The Berlin coalition argues a bit? Good thing!

Olaf Scholz, vice-chancellor of the SPD, even said that he wants something different in the pension policy than the Union. Hubertus Heil, the Minister of Labor of the SPD, said that the Union had a difficult relationship with social security. Last time in the big coalition? Is there a threat of a conflict in the Berlin government alliance – this time around social policy?

You can see it like that. But for the time being it could be much looser: the SPD is trying to restore the old distance to the Union. And that is good – good for citizens who really want to vote during the elections. The SPD does not reinvent itself, but rather returns to its old brand core, which is now emphatically social. Maybe you like this, you do not like this. But you know where you are.

"Sozen can not handle money"

Then a social minister can sometimes breathe a bit about the relationship of the Union with the social network, as vice versa with CDU and CSU the saying "De Sozen can not make money" is a winged word.

As a reminder, this coalition only came under great pressure. If the protagonists occasionally remember that it is an emergency community, this is not only understandable, but it also serves credibility. The two have found each other, but certainly not sought. Anyone who looks at the answers of the Union and the EPD to the housing shortage notes that there are two partners who work in very different ways. Some – the Social Democrats – mainly try to reduce rent. The others – CDU and CSU – try to increase the offer via the market. Their joint plans are a mix of both. So that both parties name such differences is completely normal.

It threatens: beaten, hyper-correct unit politicians

An audience that constantly censors politicians with all the words and at the slightest political tantrum rushes on the sender, will ultimately get exactly what it deserves: beaten, hyper-correct trade union politicians. Perfectly adapted, infinitely boring. The often hysterical public reactions and profiled politicians are two sides of the same coin.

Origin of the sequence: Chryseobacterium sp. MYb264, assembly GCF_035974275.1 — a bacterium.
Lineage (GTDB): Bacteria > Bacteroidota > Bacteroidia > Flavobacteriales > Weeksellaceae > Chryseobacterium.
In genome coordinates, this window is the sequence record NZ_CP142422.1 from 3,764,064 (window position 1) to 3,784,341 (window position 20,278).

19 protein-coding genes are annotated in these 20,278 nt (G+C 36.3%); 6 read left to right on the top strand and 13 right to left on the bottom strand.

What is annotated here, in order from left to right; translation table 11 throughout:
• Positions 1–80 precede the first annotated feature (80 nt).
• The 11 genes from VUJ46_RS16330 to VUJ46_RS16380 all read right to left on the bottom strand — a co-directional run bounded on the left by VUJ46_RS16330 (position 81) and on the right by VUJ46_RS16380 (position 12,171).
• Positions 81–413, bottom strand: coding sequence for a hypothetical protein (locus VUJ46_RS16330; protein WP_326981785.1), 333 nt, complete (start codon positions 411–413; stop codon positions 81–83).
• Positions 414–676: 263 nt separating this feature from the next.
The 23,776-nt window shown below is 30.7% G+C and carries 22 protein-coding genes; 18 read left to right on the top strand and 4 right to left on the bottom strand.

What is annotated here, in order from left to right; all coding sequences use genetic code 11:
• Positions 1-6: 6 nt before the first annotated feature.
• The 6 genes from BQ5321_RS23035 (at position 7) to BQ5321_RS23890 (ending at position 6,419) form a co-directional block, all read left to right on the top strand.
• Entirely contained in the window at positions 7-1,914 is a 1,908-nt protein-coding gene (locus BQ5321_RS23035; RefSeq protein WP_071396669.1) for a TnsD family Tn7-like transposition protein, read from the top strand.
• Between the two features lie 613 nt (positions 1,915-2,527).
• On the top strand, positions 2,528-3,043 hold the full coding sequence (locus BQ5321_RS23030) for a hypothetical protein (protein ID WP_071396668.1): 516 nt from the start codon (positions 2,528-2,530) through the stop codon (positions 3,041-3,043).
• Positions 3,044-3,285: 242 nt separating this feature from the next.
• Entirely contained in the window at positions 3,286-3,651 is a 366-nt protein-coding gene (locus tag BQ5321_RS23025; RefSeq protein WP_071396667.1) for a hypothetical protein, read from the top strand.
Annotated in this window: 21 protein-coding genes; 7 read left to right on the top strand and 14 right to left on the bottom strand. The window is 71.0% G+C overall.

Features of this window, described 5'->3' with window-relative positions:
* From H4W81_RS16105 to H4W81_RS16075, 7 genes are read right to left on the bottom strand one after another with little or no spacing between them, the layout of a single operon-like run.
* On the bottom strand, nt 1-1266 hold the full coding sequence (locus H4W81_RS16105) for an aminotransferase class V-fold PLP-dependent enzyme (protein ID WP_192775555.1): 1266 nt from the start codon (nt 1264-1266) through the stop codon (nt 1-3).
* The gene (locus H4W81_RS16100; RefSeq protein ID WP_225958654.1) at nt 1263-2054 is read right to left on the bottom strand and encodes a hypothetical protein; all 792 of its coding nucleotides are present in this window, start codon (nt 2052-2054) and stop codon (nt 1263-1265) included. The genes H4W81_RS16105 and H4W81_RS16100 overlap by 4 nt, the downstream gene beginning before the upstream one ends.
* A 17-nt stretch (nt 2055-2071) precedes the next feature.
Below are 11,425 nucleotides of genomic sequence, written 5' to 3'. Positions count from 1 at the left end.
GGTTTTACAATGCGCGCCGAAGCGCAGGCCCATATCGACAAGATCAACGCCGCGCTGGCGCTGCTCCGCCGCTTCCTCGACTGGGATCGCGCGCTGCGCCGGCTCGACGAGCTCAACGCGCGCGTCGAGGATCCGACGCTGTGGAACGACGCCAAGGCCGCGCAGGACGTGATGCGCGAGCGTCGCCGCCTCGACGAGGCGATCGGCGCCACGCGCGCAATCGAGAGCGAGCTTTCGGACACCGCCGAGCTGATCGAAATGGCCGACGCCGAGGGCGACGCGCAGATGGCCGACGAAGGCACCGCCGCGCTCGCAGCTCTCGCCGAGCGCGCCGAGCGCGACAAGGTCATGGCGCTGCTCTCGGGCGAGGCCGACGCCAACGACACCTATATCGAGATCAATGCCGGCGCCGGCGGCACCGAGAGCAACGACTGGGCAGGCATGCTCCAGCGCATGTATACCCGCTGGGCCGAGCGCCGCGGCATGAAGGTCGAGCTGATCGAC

More and more politicians have made their appearances in the public a kind of autocorrection mode, which all their judgments all difficult, all sort idiosyncratic grades. No corners, no edges – no one can take offense. Nothing.

Nahles & Co notice differences

To avoid misunderstandings: the dispute about how the leaders of the CDU and CSU delivered it in the early summer was not, of course, an example of a lively political culture. Here, an insignificant detail of the refugee policy was maximized to clarify a political question of power. For weeks, a country was virtually taken hostage for an unworthy dispute.

The standard also in the current battle between the SPD and the Union: the good functioning of the public sector is at the forefront. The core of trust must be good. As long as Andrea Nahles and her ministers also determine their own position in terms of the guaranteed pension, the conditions for younger Hartz IV recipients or Turkey assistance and make clear differences with the CDU and CSU, this is legitimate. Such signals only become problematic if they obstruct the processes of the ministry or if the coalition parties are so intrigued that they block each other.

Alternatives – in Germany also exist in the plural

It is therefore not only in the interest of the SPD, but it would also be a big plus for the political fabric as a whole, if the Union and the SPD could be more clearly distinguished. The makers of sentiment from the political ranks, whose protagonists are constantly trying to give the impression that the rulers are all the same, had had a much harder time. And: Those of you who present themselves as the only real alternative can be demonstrated: there are alternatives in the plural in Germany.

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